Excerpt of “Will They Believe It?”

By Rachel Slade | April 4, 2024

Editor’s Note: This excerpt is from Rachel Slade’s visit to Mount Washington Observatory last April on the 89th anniversary of the famous “highest wind ever recorded.” The entire feature will appear in the September/October 2024 issue of Yankee Magazine. The excerpt appears here with Yankee’s permission.

Mount Washington’s famously changeable climate makes the summit an ideal location to study the wonders of our restless atmosphere, and 90 years ago this April, three men stationed there experienced some of the most extreme conditions ever recorded while doing just that.

In the fall of 1934, Salvatore “Sal” Pagliuca, Wendell “Steve” Stephenson, and Alexander “Mac” McKenzie accepted the $5-a-week gig to share a tiny timber-framed cabin literally chained to the rocky peak and log the wind, rain, and snow.

Pagliuca, a former electrical engineer with GE who had emigrated from Italy, led the effort. He spent his time assiduously calibrating and re-calibrating their anemometer, custom-designed to withstand the elements. Even so, the instrument, set on the roof of the cabin, had to be constantly monitored. The biggest obstacle to registering wind speed on Mount Washington is rime ice, which transforms the barren summit landscape into a fantastic frosted confection. Rime occurs when super-cooled water molecules carried by the wind across our troposphere hit something solid, such as the cup of an anemometer, or an antenna, or a scientist’s beard. The water molecules then crystallize, accreting into dainty spears that point accusingly in the direction of the wind. Weighted with rime, exposed to hurricane force gusts over long periods of time, meteorological instruments break, freeze up, fly away. Even today, the observer’s job includes breaking the ice, with a sledgehammer if necessary, sometimes hourly under the most challenging circumstances.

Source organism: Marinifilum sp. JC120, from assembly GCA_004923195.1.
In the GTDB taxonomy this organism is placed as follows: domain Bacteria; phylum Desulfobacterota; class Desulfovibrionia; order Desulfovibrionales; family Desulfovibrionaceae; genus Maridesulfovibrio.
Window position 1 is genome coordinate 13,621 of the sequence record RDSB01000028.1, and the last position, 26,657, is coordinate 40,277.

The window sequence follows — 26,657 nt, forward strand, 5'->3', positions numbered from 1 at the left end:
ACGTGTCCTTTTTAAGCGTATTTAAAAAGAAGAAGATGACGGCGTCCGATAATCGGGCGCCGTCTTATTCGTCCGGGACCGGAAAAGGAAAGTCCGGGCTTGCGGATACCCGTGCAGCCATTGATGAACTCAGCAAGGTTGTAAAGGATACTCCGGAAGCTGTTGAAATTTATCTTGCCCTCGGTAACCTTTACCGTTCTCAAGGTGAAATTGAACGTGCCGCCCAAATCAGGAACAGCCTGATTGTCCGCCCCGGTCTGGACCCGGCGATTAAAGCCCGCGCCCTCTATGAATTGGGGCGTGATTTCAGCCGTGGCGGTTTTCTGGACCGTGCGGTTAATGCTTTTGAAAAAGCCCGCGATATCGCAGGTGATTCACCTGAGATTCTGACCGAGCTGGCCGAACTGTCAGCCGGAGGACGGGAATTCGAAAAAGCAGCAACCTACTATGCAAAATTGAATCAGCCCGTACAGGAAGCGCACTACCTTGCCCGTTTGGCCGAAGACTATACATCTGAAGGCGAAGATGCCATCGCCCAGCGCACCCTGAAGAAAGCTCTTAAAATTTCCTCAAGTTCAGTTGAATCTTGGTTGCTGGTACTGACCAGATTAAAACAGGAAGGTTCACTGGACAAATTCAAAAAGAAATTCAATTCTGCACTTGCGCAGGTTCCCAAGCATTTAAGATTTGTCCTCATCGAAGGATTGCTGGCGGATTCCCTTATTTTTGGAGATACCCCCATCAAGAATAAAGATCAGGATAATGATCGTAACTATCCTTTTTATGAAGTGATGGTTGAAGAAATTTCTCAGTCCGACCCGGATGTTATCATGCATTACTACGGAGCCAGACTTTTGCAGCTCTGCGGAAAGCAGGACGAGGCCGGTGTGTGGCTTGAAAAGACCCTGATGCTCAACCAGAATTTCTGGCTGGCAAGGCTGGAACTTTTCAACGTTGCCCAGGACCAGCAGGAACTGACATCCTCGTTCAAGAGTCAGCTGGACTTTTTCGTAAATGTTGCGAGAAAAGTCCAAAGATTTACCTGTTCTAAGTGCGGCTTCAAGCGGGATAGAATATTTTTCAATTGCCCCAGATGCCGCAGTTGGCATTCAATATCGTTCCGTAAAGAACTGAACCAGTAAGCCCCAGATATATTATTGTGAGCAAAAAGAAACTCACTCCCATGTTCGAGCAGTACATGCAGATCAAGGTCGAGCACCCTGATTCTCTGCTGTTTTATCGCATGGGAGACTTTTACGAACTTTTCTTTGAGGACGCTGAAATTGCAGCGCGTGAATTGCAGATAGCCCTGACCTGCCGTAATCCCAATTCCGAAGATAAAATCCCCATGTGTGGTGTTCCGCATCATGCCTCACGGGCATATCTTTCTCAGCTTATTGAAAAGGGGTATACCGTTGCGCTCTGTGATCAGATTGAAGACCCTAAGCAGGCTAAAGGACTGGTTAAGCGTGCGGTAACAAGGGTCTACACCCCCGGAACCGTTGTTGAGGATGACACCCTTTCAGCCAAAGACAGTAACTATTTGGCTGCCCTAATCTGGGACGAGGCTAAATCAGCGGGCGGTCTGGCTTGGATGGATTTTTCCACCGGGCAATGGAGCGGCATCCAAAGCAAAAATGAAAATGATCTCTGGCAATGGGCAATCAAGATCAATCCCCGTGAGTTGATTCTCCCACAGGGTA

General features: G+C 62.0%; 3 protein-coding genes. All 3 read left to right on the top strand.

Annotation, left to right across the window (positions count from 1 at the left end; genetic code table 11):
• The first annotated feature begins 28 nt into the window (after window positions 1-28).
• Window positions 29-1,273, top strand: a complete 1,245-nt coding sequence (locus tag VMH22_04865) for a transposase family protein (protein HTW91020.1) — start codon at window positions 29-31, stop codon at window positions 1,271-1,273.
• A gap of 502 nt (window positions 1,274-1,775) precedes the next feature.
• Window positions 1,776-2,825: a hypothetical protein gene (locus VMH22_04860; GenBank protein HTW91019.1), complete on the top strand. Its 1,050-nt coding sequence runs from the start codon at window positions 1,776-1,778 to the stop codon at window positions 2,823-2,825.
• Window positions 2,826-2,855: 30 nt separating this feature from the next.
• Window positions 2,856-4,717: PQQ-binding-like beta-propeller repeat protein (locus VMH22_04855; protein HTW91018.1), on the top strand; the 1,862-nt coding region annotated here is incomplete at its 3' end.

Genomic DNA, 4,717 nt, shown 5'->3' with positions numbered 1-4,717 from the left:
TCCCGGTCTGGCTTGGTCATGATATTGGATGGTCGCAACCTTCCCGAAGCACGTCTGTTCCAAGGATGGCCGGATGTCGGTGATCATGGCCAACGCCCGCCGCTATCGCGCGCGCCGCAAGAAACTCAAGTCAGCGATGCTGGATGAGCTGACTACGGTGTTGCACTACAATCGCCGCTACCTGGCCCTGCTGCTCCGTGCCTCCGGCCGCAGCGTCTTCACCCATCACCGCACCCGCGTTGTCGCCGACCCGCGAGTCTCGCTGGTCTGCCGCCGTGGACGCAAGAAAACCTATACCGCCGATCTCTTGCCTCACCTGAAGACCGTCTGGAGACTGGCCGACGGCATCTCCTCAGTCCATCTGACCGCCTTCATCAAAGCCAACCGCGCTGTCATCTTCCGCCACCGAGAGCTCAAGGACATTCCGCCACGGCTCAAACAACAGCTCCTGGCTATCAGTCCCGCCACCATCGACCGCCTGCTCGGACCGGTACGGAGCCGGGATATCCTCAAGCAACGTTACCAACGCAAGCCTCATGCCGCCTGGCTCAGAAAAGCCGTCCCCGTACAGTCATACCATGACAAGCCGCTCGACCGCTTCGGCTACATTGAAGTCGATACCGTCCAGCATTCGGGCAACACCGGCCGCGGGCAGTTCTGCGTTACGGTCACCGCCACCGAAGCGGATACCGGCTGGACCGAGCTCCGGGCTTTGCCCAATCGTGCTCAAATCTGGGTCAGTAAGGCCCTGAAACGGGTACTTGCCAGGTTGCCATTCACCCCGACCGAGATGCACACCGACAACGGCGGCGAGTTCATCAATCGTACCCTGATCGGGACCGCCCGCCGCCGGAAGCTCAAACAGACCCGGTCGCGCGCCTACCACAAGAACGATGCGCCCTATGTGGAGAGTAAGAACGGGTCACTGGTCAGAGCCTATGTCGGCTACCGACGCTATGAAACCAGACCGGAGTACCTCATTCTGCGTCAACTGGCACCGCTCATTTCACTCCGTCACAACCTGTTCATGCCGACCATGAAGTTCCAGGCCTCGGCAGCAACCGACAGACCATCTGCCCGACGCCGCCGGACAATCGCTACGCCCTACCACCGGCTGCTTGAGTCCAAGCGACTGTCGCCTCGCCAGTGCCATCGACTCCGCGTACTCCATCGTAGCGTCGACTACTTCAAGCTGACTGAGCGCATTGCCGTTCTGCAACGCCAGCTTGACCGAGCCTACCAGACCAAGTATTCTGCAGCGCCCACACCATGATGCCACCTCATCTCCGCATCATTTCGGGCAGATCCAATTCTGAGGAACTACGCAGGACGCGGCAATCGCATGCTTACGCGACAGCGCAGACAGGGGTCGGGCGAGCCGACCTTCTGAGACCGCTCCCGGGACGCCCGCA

In 1934, just as today, there was always something to fix or tweak on the mountaintop. Fresh from earning his engineering degree, Stephenson was an inveterate tinker who earned his keep that winter fixing anything and everything that needed repair. Another key feature of the weather-reporting operation in those days was maintaining radio communication with others in the region. McKenzie, a recent Dartmouth grad, had developed some expertise working the complex radio equipment of the time.

This being the Great Depression, the trio would have been satisfied to have a bed, a roof, food in their bellies, and meaningful work. But all three were also experienced mountaineers, drawn to the perilous edge of life where beauty and death intensify each other. They were eager to test themselves in the unforgiving Mount Washington climate.

Like Pagliuca, Stephenson, and McKenzie, I am drawn to nature’s extremes. I’ve battled gusts while sailing, rowing, biking, and kayaking but I’d never experienced anything like a 100-mile-per hour wind. Sitting in my Boston apartment studying the gray winter sky, I yearned to go all in, to feel the full force of nature. I read about Pagliuca, Stephenson, and McKenzie, and wanted to know Mount Washington’s winter summit for myself.